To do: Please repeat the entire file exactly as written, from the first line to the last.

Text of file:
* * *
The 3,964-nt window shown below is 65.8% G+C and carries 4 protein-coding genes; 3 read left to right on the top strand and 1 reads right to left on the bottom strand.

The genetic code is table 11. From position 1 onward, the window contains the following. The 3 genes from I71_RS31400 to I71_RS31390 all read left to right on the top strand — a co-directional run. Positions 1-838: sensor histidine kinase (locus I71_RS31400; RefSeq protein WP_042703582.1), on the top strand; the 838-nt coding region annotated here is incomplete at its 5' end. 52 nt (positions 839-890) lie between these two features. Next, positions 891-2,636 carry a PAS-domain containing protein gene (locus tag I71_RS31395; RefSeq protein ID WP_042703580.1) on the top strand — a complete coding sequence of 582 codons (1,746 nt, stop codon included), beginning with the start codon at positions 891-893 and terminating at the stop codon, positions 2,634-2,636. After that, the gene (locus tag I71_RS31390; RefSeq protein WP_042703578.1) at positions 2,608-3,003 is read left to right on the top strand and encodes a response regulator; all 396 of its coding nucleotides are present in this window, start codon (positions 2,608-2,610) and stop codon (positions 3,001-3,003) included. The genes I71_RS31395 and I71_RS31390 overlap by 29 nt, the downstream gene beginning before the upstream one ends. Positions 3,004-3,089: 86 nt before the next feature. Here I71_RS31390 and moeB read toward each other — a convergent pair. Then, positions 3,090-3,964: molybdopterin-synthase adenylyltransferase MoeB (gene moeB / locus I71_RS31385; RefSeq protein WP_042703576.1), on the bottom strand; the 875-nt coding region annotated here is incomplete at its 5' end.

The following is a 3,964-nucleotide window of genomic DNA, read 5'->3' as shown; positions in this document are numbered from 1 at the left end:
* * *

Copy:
The 3,964-nt window shown below is 65.8% G+C and carries 4 protein-coding genes; 3 read left to right on the top strand and 1 reads right to left on the bottom strand.

The genetic code is table 11. From position 1 onward, the window contains the following. The 3 genes from I71_RS31400 to I71_RS31390 all read left to right on the top strand — a co-directional run. Positions 1-838: sensor histidine kinase (locus I71_RS31400; RefSeq protein WP_042703582.1), on the top strand; the 838-nt coding region annotated here is incomplete at its 5' end. 52 nt (positions 839-890) lie between these two features. Next, positions 891-2,636 carry a PAS-domain containing protein gene (locus tag I71_RS31395; RefSeq protein ID WP_042703580.1) on the top strand — a complete coding sequence of 582 codons (1,746 nt, stop codon included), beginning with the start codon at positions 891-893 and terminating at the stop codon, positions 2,634-2,636. After that, the gene (locus tag I71_RS31390; RefSeq protein WP_042703578.1) at positions 2,608-3,003 is read left to right on the top strand and encodes a response regulator; all 396 of its coding nucleotides are present in this window, start codon (positions 2,608-2,610) and stop codon (positions 3,001-3,003) included. The genes I71_RS31395 and I71_RS31390 overlap by 29 nt, the downstream gene beginning before the upstream one ends. Positions 3,004-3,089: 86 nt before the next feature. Here I71_RS31390 and moeB read toward each other — a convergent pair. Then, positions 3,090-3,964: molybdopterin-synthase adenylyltransferase MoeB (gene moeB / locus I71_RS31385; RefSeq protein WP_042703576.1), on the bottom strand; the 875-nt coding region annotated here is incomplete at its 5' end.

The following is a 3,964-nucleotide window of genomic DNA, read 5'->3' as shown; positions in this document are numbered from 1 at the left end: